Who knew insurance could be so… cinematic? Well, Hollywood, for starters. In researching this project, I found that 1,634 movies and TV episodes come up in IMDB.com when searching the keyword “insurance.”
The problem in drilling down to a top 25 has not been in finding quality films. Many on this list have been nominated for Academy Awards; a few have won golden statues. No, the bigger dilemma has been in finding variety among the films that carry an “insurance” hook.
There’s no shortage of movies featuring insurance fraud and scheming spouses looking to off their mate for the life insurance policy. To avoid that monotony, not all of the selections deal with insurance specifically, but rather with characters who have, or had, careers in the insurance field. That made picking these movies more interesting for me, and, hopefully, will be for you as well.
Over the next five days, I’ll be releasing what I believe are 25 of the best insurance movies ever made or at least the best of the ones I’ve seen.
I welcome your thoughts on my selections and if you feel like I left any deserving movies off the list, please leave a comment below or send me an email at [email protected]
Directed by Francis Ford Coppola
What’s it about: A corrupt insurance company. An idealistic, young lawyer. It’s a David vs. Goliath theme tailor-made for Hollywood.
Why watch it: I’m a sucker for a good David vs. Goliath story and The Rainmaker is a good one with a small-time legal eagle going up against a giant insurance corporation and its army of attorneys.
Interesting factoid: John Grisham’s favorite of all the films adapted from his books.
Business takeaway: David had his Goliath and Rudy Baylor (Matt Damon, who looks about twelve) has his big insurance company. It might be just a movie, but when the unachievable goal stands in your path, it’s only unachievable if you never take it on.
Memorable scene: Where Rudy Baylor (wow, how can you not root for an underdog named Rudy?) sits across the table from the team of attorneys representing the insurance company and goes toe-to-toe with all the guys in suits.
Rudy Baylor: I’m curious.
Leo F. Drummond: About what?
Rudy Baylor: I’m just wonderin’… do you even remember when you first sold out?
Up next: Alias Jesse James
Directed by Norman Z. McLeod
What’s it about: It’s the wild west and an inept insurance salesman, Milford Farnsworth (Bob Hope), sells a man a $100,000 life insurance policy. When Milford’s boss learns the man was Jesse James, he sends an understandably nervous Milford after the outlaw to buy back the policy.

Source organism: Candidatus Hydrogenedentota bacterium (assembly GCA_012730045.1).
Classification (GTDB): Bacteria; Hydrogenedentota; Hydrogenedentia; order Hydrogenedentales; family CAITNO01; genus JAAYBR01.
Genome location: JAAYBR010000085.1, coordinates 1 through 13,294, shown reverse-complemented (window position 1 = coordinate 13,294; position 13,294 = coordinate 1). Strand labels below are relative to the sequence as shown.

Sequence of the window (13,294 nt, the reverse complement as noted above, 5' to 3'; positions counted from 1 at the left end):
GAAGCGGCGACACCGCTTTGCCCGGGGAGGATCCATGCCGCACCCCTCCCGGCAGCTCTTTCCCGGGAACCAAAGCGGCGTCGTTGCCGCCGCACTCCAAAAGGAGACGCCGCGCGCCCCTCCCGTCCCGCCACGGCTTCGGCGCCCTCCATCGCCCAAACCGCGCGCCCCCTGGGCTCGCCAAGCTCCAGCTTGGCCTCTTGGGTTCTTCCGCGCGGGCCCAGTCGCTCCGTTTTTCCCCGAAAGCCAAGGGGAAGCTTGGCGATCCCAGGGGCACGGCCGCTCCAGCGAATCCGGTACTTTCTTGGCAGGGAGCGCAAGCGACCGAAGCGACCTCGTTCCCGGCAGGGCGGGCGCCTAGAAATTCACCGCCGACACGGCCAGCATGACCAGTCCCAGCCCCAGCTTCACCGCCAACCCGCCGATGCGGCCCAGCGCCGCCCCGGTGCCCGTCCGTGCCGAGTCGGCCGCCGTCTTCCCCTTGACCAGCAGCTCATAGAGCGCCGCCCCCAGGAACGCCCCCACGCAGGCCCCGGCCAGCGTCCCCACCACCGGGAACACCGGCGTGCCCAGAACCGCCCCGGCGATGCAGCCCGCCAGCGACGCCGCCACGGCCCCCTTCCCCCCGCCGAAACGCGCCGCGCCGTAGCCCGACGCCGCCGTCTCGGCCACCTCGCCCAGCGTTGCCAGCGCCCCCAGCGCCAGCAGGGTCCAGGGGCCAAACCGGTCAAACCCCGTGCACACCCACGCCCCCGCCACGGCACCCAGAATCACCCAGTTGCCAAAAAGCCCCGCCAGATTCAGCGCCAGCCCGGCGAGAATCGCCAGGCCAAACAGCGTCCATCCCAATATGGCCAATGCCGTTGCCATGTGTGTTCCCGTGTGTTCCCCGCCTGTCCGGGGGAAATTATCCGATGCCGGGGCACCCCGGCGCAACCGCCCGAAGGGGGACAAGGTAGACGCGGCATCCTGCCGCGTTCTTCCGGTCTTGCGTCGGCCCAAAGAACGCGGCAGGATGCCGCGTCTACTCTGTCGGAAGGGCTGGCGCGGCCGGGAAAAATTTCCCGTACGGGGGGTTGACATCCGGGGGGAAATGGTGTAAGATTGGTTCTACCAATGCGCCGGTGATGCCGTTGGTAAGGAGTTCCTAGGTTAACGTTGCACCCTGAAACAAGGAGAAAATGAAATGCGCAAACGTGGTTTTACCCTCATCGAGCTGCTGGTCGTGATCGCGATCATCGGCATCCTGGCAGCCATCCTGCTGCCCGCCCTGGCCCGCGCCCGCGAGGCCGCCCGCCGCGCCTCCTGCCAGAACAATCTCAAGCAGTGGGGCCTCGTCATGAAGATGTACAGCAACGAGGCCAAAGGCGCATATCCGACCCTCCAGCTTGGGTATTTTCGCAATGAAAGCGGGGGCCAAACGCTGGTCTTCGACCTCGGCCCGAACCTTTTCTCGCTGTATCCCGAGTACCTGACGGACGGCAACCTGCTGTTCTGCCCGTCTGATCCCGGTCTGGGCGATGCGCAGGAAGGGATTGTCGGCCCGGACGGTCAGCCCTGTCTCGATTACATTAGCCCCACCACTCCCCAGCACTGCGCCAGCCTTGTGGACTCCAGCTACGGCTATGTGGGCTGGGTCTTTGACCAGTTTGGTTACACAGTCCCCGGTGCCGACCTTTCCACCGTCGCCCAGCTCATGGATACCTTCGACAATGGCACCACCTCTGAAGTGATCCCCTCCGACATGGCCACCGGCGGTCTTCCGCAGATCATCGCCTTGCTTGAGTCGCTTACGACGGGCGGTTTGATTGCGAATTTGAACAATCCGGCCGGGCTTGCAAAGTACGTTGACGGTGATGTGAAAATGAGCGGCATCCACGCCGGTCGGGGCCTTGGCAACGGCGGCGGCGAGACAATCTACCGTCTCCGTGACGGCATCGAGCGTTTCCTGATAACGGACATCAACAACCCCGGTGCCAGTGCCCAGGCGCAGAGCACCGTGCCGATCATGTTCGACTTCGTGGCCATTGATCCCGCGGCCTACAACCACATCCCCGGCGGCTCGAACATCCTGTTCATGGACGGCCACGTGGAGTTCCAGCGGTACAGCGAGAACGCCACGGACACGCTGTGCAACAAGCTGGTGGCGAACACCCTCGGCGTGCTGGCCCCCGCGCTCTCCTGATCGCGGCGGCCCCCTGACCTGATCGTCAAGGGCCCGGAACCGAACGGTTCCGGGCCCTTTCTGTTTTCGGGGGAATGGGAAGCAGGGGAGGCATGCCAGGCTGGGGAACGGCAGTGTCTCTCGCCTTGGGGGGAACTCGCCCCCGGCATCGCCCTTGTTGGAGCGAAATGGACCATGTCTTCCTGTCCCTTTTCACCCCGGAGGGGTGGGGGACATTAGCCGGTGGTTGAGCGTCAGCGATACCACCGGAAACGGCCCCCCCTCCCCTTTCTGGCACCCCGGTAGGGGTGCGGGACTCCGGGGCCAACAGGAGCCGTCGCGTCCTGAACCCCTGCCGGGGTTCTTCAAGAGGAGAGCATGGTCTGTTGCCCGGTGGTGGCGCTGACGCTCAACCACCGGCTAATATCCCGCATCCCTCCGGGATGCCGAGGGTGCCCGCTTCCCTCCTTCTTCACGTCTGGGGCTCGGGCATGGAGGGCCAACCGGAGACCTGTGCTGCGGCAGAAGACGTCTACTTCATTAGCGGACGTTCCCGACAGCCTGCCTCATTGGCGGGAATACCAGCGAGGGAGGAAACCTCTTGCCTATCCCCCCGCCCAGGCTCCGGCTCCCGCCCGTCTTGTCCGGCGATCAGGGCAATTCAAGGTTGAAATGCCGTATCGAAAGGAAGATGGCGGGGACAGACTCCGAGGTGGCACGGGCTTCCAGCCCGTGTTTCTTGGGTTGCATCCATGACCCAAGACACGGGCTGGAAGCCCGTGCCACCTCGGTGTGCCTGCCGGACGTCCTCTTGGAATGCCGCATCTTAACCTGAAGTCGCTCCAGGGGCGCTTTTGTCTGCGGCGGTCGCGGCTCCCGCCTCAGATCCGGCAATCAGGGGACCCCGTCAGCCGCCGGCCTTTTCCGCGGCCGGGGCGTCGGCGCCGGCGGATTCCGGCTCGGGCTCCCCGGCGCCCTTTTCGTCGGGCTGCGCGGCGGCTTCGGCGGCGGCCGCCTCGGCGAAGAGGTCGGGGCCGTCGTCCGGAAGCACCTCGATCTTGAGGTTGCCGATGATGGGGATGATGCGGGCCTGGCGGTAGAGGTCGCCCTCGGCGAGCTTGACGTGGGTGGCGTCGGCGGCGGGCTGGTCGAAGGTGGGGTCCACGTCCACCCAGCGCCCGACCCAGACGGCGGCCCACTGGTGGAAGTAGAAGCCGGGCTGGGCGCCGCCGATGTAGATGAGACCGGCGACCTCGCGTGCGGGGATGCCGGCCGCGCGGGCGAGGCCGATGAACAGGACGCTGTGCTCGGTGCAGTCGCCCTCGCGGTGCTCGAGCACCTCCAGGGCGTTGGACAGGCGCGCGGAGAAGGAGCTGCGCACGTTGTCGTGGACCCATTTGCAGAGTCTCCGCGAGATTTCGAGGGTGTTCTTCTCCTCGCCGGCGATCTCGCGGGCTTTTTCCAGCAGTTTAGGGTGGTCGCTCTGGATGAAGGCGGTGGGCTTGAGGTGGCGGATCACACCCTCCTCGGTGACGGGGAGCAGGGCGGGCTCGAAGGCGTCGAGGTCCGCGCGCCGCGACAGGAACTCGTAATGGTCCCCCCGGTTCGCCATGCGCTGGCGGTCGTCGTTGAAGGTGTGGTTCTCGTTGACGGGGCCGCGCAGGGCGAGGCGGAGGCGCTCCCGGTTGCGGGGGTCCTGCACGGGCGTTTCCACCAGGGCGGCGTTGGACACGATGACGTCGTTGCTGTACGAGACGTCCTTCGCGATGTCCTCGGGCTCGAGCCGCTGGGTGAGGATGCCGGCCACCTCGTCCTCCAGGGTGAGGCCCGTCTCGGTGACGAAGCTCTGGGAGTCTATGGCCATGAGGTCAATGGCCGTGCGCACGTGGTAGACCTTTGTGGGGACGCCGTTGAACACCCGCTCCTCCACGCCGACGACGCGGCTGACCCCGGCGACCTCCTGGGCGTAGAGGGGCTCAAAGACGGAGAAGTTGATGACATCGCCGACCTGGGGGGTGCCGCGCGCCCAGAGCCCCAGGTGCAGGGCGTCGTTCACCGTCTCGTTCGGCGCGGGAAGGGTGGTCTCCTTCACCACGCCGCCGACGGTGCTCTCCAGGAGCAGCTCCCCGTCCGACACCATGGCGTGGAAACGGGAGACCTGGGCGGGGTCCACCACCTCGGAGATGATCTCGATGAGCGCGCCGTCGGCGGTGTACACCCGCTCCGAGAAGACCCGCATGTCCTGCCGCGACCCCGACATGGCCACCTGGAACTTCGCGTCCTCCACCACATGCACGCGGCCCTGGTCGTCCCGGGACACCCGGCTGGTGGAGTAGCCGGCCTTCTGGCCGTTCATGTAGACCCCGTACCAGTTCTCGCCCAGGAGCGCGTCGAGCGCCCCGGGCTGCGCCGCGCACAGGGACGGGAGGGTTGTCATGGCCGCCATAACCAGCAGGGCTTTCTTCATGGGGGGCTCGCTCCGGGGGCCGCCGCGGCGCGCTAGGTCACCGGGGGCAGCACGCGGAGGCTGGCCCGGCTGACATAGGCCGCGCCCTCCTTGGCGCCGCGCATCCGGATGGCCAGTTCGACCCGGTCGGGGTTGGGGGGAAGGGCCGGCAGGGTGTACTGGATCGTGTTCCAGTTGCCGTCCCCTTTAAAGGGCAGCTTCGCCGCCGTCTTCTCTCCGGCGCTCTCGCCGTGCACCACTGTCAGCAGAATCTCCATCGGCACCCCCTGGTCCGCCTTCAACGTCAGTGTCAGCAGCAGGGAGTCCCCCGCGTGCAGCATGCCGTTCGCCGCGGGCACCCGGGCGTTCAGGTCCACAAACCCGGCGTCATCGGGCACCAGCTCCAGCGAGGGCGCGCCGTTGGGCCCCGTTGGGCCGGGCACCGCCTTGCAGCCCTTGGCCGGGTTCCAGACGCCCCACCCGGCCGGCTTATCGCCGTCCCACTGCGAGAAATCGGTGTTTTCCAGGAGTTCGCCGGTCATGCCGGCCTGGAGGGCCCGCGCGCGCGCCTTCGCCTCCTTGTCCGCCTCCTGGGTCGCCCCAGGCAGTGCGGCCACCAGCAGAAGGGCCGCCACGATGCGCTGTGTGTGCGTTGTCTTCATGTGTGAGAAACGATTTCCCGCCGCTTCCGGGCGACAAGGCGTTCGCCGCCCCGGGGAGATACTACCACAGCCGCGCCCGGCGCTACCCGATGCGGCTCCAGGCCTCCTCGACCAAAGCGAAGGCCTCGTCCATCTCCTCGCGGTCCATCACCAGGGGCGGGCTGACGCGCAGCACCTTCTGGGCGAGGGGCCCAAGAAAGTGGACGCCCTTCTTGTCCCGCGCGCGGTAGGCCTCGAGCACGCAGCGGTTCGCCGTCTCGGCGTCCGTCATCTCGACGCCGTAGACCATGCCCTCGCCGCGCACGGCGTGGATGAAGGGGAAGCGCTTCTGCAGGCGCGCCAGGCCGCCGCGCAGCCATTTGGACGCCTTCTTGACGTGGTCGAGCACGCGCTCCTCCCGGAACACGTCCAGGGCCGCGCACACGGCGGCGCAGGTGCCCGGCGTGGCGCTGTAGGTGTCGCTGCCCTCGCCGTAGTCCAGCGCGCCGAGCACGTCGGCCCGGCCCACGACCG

Why watch it: For the misdirection created by the infamous Jesse James hiding in plain site and for Hope’s role as a shaky gunslinger.
Interesting factoid: The climactic gunfight features a cameo by Hope’s buddy Bing Crosby and surprise appearances by actors who, at the time, were starring, or had recently starred, in popular Western television series (such as Maverick (1957), The Roy Rogers Show (1951), Annie Oakley (1954) and Western movies such as High Noon (1952).
Business takeaway: When you sell someone a policy, make sure they are who they say they are.
Memorable scene: The final shootout is a hoot. Milford (Bob Hope) may be the shakiest gun in the west, but with all of the big stars appearing in cameos for his benefit, they make it an easier job for him to get his man.
Titus Queasley: Farnsworth, what do you expect to achieve with such crass ineptitude, such utter incompetence, such colossal stupidity?
Milford Farnsworth: Well, I was hoping to become your assistant.
Up next: The Killers
23. The Killers (1946)
Directed by Robert Siodmak
What’s it about: A couple of hitmen get their man and an insurance investigator uncovers the dead man’s past, a past that involves the beautiful and deadly Kitty Collins.
Why watch it: Arguably the best screen treatment of writer Ernest Hemingway’s work. The film is based on his classic short story of the same name. Also, in his first role, Burt Lancaster is spot-on as the laconic “Swede.”
Interesting factoid: Lancaster was an ex-circus acrobat before getting this first starting role. When producer Mark Hellinger saw the first rushes of Lancaster’s performance in a private screening room, he was so pleased that he yelled “So help me, may all my actors be acrobats!”